The regular monthly meeting of the Grandview Woodland Area Council (GWAC) took place on ZOOM last night and the topic of discussion was the current proposal for huge towers on the Safeway site at Broadway & Commercial. I was able to stay just for the first hour and so my report is on that section.
There was a good turnout for the meeting which began with a detailed presentation by GWAC Director Barbara Cameron. She noted that the current proposal is for a series of three towers, up to 30 storeys tall on top of a 6-storey retail and public space platform. This compares with the maximum of 12 storeys recommended by the Citizens’ Assembly and the 24 storeys that were eventually forced by Vision into the Grandview Community Plan. The developer has offered just 20 social housing units in exchange for the zoning adjustment. Ms. Cameron announced that the heights suggested are unacceptable to GWAC.
Note that the entire sorry history of the development proposals for this site can be followed in various articles on this blog, and the political and process background is covered in detail in Battleground: Grandview.
There was a good amount of spirited debate over various aspects of the proposal. Significant opposition was expressed to the height and massing, to the “faux” plaza that is being offered, and to the effects on local land values (and therefore affordability) of a project of this size. Some speakers wanted to see no towers on the site at all, but most seemed to recognize that some degree of “tower” is going to be there. Ned Jacobs — an experienced veteran in these matters — described the proposed building as “an insult … a hideous ugly barracks” and the worse he has ever seen. More than one speaker reminded the group that a similar development at Cambie & Marine Drive has become a desolate enclave for big box stores.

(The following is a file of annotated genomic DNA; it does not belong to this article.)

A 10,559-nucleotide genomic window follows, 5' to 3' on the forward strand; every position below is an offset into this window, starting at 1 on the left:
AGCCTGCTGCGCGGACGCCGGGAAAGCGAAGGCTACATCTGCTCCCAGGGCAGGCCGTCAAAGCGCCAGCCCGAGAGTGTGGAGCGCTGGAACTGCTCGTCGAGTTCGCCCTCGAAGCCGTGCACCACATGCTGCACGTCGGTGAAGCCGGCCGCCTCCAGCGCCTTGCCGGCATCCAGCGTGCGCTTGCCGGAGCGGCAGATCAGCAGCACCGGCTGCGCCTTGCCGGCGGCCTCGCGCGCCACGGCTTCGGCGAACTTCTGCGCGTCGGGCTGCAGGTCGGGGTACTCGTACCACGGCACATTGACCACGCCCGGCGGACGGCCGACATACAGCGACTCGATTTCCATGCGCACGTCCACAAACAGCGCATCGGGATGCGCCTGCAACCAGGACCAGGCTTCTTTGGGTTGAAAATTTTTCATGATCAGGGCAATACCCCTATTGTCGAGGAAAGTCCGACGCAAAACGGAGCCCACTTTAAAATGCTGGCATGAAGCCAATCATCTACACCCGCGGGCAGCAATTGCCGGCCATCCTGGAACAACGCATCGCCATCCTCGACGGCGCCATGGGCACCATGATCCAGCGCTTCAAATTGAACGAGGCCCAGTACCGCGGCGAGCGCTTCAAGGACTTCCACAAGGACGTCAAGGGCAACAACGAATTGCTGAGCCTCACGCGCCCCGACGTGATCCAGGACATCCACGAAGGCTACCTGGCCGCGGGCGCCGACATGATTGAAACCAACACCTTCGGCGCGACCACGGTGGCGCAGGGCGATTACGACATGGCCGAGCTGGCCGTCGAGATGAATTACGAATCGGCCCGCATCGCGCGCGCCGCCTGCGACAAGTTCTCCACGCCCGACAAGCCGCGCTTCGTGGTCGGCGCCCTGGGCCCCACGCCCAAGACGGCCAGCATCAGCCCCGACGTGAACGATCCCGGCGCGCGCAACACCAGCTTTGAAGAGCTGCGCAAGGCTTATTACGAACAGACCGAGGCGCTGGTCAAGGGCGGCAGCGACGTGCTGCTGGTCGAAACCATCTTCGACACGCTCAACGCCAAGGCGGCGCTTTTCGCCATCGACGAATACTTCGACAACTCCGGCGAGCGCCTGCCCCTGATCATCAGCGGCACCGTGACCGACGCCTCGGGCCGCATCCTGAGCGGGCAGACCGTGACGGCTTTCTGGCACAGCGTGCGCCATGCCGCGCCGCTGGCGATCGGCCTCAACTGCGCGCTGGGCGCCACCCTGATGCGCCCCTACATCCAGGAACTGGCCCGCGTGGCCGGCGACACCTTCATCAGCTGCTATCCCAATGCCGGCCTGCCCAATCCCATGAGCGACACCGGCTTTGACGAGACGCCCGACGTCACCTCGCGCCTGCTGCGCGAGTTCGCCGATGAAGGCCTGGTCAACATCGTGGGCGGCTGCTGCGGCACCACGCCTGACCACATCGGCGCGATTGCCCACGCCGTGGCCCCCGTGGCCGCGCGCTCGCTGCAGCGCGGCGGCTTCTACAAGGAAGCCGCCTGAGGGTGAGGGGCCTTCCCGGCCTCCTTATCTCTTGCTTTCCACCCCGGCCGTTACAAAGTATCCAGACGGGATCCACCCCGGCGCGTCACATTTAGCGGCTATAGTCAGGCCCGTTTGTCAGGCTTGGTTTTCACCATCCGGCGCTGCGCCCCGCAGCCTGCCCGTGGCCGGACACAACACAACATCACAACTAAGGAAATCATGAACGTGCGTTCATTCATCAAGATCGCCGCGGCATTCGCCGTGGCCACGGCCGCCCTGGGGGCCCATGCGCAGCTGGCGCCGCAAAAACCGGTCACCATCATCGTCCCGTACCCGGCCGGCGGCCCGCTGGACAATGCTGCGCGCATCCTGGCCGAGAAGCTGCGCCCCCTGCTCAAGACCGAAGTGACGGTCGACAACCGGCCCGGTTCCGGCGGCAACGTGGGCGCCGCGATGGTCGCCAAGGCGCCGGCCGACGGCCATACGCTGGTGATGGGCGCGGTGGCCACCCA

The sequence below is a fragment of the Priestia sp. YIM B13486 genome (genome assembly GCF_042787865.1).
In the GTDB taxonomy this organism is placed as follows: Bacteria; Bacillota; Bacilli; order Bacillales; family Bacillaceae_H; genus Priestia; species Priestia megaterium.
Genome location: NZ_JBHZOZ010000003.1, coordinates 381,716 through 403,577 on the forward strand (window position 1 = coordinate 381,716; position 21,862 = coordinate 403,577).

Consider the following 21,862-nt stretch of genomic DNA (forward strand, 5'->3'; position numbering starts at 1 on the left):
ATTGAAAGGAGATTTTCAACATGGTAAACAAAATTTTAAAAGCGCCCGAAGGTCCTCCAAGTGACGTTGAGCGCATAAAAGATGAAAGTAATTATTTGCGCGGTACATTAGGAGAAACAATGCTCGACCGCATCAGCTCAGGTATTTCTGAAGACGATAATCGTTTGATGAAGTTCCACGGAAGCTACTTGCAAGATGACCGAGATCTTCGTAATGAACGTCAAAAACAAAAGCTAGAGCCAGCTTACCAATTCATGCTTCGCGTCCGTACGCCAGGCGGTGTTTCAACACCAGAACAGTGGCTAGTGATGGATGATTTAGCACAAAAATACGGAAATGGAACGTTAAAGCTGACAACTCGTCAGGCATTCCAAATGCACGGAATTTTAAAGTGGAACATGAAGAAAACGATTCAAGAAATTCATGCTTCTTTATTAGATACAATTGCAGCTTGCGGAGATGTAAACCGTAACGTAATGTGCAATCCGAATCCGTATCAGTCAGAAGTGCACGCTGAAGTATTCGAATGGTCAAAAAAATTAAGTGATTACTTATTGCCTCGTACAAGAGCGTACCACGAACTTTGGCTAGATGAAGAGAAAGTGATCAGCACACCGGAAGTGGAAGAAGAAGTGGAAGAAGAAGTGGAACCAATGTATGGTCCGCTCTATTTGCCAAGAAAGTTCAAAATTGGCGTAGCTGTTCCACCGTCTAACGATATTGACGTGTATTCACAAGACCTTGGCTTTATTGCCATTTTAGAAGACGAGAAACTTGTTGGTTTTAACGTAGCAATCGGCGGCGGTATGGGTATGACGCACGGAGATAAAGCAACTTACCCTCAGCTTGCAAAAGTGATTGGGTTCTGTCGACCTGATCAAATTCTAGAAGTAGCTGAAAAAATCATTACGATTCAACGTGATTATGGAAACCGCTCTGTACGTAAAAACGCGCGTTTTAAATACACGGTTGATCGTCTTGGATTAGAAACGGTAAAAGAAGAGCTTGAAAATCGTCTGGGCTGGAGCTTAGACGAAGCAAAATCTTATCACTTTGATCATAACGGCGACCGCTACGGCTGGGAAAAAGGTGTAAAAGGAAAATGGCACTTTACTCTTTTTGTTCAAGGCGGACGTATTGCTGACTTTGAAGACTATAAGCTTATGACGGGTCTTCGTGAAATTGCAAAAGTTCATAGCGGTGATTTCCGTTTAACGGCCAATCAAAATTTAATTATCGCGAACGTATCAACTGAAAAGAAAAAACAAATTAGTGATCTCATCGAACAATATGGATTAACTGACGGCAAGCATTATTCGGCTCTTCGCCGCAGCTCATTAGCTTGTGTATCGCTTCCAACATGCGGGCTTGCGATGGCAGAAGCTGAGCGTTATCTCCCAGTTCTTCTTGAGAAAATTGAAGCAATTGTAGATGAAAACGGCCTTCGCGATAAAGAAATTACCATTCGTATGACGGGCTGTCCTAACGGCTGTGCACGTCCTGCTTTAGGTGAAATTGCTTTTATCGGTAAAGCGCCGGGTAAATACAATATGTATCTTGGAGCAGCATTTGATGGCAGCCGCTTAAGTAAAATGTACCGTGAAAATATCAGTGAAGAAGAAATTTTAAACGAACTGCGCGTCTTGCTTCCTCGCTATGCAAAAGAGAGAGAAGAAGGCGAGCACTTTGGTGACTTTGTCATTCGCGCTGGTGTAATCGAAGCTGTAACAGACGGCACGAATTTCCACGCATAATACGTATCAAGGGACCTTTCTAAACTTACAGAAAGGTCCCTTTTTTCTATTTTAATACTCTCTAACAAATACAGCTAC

Many speakers spoke of the need to organize opposition to the proposal, an organization that needs to be outside GWAC. It was agreed that as many people as possible should write to Council with their comments, to get them on the record. It was suggested that individual Councilors should be approached, that GoFundMe could help with payment for FaceBook ads to counter the City’s propaganda. Gayle Gavin reminded everyone that the city process is broken and is designed against local viewpoints with little time for organization once the proposals are published. (where have I heard all this before?)
As I was leaving, there were discussions beginning about swapping email addresses and getting an organization moving ahead. I wish them well and I offer this blog as a propaganda agency for their ideas and proposals.